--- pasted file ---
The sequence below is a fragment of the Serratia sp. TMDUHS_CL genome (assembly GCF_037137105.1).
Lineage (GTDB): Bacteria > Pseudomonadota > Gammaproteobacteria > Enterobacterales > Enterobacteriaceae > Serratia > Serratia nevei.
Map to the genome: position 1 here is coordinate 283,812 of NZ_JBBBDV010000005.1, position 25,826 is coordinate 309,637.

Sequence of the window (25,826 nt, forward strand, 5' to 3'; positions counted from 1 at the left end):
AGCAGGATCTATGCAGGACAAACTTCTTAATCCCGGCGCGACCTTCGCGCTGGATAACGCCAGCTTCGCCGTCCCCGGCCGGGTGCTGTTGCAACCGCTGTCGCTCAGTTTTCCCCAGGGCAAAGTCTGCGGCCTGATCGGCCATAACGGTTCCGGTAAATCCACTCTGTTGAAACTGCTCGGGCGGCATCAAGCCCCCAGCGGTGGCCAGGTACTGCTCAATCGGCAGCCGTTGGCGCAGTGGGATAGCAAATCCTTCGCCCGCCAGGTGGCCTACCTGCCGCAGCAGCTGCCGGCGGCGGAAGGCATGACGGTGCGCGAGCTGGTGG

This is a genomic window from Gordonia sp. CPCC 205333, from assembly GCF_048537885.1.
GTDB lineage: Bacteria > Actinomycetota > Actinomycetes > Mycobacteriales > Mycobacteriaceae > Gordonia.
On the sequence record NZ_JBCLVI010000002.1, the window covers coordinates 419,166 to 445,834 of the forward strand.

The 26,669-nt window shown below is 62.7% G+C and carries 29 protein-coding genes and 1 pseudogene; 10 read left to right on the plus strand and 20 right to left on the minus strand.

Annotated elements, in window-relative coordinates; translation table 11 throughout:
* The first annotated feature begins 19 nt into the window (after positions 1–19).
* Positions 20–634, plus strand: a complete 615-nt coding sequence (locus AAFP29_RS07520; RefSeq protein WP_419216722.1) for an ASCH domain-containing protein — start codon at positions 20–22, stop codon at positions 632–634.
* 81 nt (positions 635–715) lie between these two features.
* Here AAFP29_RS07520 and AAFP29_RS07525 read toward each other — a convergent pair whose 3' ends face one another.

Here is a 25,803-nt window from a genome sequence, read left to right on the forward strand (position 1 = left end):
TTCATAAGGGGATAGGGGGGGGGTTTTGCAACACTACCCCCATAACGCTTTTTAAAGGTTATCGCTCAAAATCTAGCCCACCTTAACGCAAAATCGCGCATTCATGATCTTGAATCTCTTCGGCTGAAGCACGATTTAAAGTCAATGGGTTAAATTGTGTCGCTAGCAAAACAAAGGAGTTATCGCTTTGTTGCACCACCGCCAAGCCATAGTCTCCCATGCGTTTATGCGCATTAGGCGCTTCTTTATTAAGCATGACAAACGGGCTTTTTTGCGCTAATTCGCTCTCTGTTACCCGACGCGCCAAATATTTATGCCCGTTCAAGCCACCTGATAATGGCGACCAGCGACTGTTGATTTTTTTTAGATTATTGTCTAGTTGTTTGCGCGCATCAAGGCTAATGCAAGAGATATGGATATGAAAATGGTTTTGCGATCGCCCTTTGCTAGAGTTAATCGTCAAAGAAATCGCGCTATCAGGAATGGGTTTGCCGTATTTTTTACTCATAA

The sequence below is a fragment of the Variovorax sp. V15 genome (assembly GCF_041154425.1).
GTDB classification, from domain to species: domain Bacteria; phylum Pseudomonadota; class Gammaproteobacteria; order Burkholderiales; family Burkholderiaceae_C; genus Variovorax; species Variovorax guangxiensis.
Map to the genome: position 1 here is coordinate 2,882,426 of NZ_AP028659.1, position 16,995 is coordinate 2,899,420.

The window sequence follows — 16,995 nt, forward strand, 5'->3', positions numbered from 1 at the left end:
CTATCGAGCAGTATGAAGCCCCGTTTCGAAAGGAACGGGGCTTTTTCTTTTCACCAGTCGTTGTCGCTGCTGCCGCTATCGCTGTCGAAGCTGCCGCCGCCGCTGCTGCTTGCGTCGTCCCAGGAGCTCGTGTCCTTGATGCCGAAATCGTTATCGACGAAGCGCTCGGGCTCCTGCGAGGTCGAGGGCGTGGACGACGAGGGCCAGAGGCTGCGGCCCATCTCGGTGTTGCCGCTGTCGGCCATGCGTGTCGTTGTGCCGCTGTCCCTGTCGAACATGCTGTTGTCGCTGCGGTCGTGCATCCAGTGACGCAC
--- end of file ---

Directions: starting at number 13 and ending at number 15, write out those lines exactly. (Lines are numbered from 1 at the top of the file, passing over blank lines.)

* 81 nt (positions 635–715) lie between these two features.
* Here AAFP29_RS07520 and AAFP29_RS07525 read toward each other — a convergent pair whose 3' ends face one another.

Here is a 25,803-nt window from a genome sequence, read left to right on the forward strand (position 1 = left end):